Using variables and while loops to create a cascade effect on your LEDs!

# Duration: 1 hour

## Blocks

while (true) {
}
loops.pause(0)
lights.setLevel(AnalogPin.A0, 0)

## Step 1: Creating your variables

We are going to control the brightness of each LED on the board in a special way. In this step, we create 5 different variables to control each LED. We’ll be controlling each separately from each other!

Variables act as places to keep values that are changed and used many times. Let’s make some variables now.

1. From VARIABLES, click Make a Variable and name it brightness_0.
2. Do this 5 more times, using these names for the variables: brightness_1,brightness_2, brightness_3, brightness_4, and brightness_5.

## Step 2: Setting up your variables

The next thing we need to do is make a starting value for our variables. This allows our program to begin using our variables. Variables are nice because we don’t have to type in an actual value, like 92 or 0, every time we need our program to use a value. The variable holds the value for us. Handy!

1. From CONTROL, drag an ||loops:on start|| block into your workspace.
2. From VARIABLES, drag a ||set|| block into your ||loops:on start|| block.
let item = 0

### Build the block…

From the dropdown in ||set||, select brightness_0 to replace item.

Setting brightness_0 to 0 tells any code that uses the variable that the starting value is 0. Let’s repeat this step for the other 5 variables you created earlier!

let brightness_0 = 0
let brightness_1 = 0
let brightness_2 = 0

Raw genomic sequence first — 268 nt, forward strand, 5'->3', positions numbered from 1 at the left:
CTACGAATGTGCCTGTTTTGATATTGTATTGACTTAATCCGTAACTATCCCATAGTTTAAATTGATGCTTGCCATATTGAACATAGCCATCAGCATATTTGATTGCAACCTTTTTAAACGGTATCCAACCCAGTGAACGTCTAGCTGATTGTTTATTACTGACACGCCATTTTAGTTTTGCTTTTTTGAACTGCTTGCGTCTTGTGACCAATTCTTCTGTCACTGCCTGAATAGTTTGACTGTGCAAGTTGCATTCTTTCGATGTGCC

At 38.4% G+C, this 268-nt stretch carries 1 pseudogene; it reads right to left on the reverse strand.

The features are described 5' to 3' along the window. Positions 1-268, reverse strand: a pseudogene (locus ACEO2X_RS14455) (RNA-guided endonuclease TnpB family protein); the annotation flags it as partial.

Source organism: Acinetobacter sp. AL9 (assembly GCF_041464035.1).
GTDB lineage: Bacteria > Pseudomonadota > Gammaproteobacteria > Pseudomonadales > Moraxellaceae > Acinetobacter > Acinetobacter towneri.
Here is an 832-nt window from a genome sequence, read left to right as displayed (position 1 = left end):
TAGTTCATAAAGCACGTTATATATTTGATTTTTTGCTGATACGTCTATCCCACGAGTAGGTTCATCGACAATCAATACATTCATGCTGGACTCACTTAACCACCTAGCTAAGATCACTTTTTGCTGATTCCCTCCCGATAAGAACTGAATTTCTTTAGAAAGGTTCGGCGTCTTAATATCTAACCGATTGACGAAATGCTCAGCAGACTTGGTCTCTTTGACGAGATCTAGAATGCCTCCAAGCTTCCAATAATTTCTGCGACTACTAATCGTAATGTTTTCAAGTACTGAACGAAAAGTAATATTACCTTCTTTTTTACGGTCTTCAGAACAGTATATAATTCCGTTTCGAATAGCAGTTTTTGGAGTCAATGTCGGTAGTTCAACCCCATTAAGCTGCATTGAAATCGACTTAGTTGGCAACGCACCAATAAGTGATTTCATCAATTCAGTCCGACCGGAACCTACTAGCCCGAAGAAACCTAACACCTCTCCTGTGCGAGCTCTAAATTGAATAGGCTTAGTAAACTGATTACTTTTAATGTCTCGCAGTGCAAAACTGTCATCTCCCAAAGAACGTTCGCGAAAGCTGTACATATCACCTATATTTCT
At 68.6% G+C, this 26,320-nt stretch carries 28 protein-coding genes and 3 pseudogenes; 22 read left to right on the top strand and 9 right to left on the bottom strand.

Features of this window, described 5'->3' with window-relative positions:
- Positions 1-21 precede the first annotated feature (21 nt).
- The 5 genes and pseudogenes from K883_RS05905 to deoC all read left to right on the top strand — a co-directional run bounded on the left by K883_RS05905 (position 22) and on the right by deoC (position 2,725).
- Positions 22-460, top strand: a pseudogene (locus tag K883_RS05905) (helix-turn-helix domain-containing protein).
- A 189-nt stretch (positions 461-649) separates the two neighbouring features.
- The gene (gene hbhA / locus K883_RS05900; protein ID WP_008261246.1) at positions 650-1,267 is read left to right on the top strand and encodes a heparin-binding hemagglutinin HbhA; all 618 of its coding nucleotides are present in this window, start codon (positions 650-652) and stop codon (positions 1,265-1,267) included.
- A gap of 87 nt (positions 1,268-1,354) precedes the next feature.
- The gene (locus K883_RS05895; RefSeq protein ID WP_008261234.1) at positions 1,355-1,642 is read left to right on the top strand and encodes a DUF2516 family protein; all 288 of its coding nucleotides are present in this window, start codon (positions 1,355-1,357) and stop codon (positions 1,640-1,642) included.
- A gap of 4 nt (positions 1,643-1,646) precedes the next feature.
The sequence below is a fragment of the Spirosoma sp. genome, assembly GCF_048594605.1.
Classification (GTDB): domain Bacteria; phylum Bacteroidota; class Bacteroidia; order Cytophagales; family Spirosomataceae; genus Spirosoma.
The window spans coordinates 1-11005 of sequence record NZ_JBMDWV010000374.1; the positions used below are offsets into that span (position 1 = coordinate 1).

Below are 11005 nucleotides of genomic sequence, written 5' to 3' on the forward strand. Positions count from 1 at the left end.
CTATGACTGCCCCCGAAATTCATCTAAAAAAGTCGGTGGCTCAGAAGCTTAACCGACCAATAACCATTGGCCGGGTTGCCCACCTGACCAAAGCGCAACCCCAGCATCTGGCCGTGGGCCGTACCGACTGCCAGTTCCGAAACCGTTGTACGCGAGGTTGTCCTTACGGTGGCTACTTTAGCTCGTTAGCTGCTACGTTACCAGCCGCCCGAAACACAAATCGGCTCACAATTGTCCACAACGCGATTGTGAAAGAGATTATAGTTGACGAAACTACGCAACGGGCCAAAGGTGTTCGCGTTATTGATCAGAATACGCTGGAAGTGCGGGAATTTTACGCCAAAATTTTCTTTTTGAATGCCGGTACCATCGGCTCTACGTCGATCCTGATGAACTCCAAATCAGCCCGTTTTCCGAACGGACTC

let brightness_3 = 0
let brightness_4 = 0
let brightness_5 = 0

## Step 3: Controlling LED 0

Now that the variables are properly defined, let’s start coding the LED lights! we’ll begin with the LED on the very left side.

1. From CONTROL, drag a ||loops:forever|| loop into your workspace.
2. From CONTROL, drag a ||loops:while|| loop and nest it inside your forever loop.
loops.forever(function () {
while (true) {
}
})

### Build the block…

1. From MATH, drag a ||math:(0 == 0)|| into the place of the true of the while loop.
2. From VARIABLES, drag a brightness_0 variable into the left side of the equation.
3. Change the sign from = to <=.
4. Type in 255 for the righthand side.

Now that the while loop is set up, let’s next make the loop do some work.

From LIGHTS, drag a ||lights:set to|| block into the while loop.

let brightness_0 = 0
loops.forever(function () {
while (brightness_0 <= 255) {
lights.setLevel(AnalogPin.A0, 255)
}
})
brightness_0 = 0

### Build the block…

1. From PINS under Advanced, drag a ||pins:D0|| block to replace the ||pins:A0|| inside your blue block. The ||pins:D0|| pin will control LED 0.
2. From VARIABLES drag a brightness_0 into the right side of your ||lights:set D0|| block.
3. From CONTROL, drag a ||loops:pause|| block and place it under your ||lights:set D0|| block inside your ||loops:while|| loop. Change the value to 15 milliseconds.
4. From VARIABLES, drag a ||set|| block and place it under your ||loops:pause|| block.
let brightness_0 = 0
let item = 0
loops.forever(function() {
while (brightness_0 <= 255) {
lights.setLevel(DigitalPin.D0, brightness_0)
loops.pause(15)